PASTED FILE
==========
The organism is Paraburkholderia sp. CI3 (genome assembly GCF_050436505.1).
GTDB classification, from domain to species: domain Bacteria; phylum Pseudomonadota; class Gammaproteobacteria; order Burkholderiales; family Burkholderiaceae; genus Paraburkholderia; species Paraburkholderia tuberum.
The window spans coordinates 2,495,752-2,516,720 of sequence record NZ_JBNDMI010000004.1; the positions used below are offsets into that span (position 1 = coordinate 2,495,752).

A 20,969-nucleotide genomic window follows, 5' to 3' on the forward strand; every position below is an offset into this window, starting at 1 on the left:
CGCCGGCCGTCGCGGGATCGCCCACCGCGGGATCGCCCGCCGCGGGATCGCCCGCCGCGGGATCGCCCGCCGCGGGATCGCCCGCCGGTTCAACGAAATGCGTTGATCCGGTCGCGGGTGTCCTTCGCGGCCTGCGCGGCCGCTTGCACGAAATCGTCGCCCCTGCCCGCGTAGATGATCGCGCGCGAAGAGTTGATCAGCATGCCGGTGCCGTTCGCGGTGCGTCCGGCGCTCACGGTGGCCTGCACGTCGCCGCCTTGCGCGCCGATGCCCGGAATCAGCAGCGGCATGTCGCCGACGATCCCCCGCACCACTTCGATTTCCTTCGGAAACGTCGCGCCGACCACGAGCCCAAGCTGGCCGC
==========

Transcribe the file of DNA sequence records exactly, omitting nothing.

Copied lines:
The organism is Paraburkholderia sp. CI3 (genome assembly GCF_050436505.1).
GTDB classification, from domain to species: domain Bacteria; phylum Pseudomonadota; class Gammaproteobacteria; order Burkholderiales; family Burkholderiaceae; genus Paraburkholderia; species Paraburkholderia tuberum.
The window spans coordinates 2,495,752-2,516,720 of sequence record NZ_JBNDMI010000004.1; the positions used below are offsets into that span (position 1 = coordinate 2,495,752).

A 20,969-nucleotide genomic window follows, 5' to 3' on the forward strand; every position below is an offset into this window, starting at 1 on the left:
CGCCGGCCGTCGCGGGATCGCCCACCGCGGGATCGCCCGCCGCGGGATCGCCCGCCGCGGGATCGCCCGCCGCGGGATCGCCCGCCGGTTCAACGAAATGCGTTGATCCGGTCGCGGGTGTCCTTCGCGGCCTGCGCGGCCGCTTGCACGAAATCGTCGCCCCTGCCCGCGTAGATGATCGCGCGCGAAGAGTTGATCAGCATGCCGGTGCCGTTCGCGGTGCGTCCGGCGCTCACGGTGGCCTGCACGTCGCCGCCTTGCGCGCCGATGCCCGGAATCAGCAGCGGCATGTCGCCGACGATCCCCCGCACCACTTCGATTTCCTTCGGAAACGTCGCGCCGACCACGAGCCCAAGCTGGCCGC